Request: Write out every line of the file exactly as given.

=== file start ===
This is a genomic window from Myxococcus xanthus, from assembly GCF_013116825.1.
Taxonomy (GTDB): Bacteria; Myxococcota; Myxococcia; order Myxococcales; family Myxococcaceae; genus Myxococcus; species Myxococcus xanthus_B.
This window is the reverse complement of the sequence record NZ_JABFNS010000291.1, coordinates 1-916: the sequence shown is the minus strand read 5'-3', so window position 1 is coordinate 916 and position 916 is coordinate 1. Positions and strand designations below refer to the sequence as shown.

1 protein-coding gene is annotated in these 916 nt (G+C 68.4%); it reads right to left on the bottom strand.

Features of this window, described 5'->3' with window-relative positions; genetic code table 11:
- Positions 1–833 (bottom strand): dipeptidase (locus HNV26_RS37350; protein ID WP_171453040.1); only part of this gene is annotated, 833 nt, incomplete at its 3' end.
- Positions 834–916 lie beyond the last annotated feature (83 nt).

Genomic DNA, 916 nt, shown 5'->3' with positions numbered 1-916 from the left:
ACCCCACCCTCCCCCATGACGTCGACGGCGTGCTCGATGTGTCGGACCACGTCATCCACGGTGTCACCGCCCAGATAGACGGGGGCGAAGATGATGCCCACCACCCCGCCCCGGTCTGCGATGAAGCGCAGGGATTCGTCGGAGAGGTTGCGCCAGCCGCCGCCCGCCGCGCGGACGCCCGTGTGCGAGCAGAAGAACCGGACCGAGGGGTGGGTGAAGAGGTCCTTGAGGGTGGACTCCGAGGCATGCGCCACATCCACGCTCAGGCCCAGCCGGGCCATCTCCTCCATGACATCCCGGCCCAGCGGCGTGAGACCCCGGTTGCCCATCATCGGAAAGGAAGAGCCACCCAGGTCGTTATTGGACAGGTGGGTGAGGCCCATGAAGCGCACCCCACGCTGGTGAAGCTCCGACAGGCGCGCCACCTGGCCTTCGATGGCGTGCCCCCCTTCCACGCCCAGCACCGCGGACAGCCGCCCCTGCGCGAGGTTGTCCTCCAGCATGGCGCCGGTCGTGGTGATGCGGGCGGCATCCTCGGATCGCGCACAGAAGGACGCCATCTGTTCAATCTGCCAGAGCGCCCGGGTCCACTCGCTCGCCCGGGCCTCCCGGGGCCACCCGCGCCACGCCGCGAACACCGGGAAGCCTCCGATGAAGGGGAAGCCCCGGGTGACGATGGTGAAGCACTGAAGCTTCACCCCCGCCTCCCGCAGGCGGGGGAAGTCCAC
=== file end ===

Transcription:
This is a genomic window from Myxococcus xanthus, from assembly GCF_013116825.1.
Taxonomy (GTDB): Bacteria; Myxococcota; Myxococcia; order Myxococcales; family Myxococcaceae; genus Myxococcus; species Myxococcus xanthus_B.
This window is the reverse complement of the sequence record NZ_JABFNS010000291.1, coordinates 1-916: the sequence shown is the minus strand read 5'-3', so window position 1 is coordinate 916 and position 916 is coordinate 1. Positions and strand designations below refer to the sequence as shown.

1 protein-coding gene is annotated in these 916 nt (G+C 68.4%); it reads right to left on the bottom strand.

Features of this window, described 5'->3' with window-relative positions; genetic code table 11:
- Positions 1–833 (bottom strand): dipeptidase (locus HNV26_RS37350; protein ID WP_171453040.1); only part of this gene is annotated, 833 nt, incomplete at its 3' end.
- Positions 834–916 lie beyond the last annotated feature (83 nt).

Genomic DNA, 916 nt, shown 5'->3' with positions numbered 1-916 from the left:
ACCCCACCCTCCCCCATGACGTCGACGGCGTGCTCGATGTGTCGGACCACGTCATCCACGGTGTCACCGCCCAGATAGACGGGGGCGAAGATGATGCCCACCACCCCGCCCCGGTCTGCGATGAAGCGCAGGGATTCGTCGGAGAGGTTGCGCCAGCCGCCGCCCGCCGCGCGGACGCCCGTGTGCGAGCAGAAGAACCGGACCGAGGGGTGGGTGAAGAGGTCCTTGAGGGTGGACTCCGAGGCATGCGCCACATCCACGCTCAGGCCCAGCCGGGCCATCTCCTCCATGACATCCCGGCCCAGCGGCGTGAGACCCCGGTTGCCCATCATCGGAAAGGAAGAGCCACCCAGGTCGTTATTGGACAGGTGGGTGAGGCCCATGAAGCGCACCCCACGCTGGTGAAGCTCCGACAGGCGCGCCACCTGGCCTTCGATGGCGTGCCCCCCTTCCACGCCCAGCACCGCGGACAGCCGCCCCTGCGCGAGGTTGTCCTCCAGCATGGCGCCGGTCGTGGTGATGCGGGCGGCATCCTCGGATCGCGCACAGAAGGACGCCATCTGTTCAATCTGCCAGAGCGCCCGGGTCCACTCGCTCGCCCGGGCCTCCCGGGGCCACCCGCGCCACGCCGCGAACACCGGGAAGCCTCCGATGAAGGGGAAGCCCCGGGTGACGATGGTGAAGCACTGAAGCTTCACCCCCGCCTCCCGCAGGCGGGGGAAGTCCAC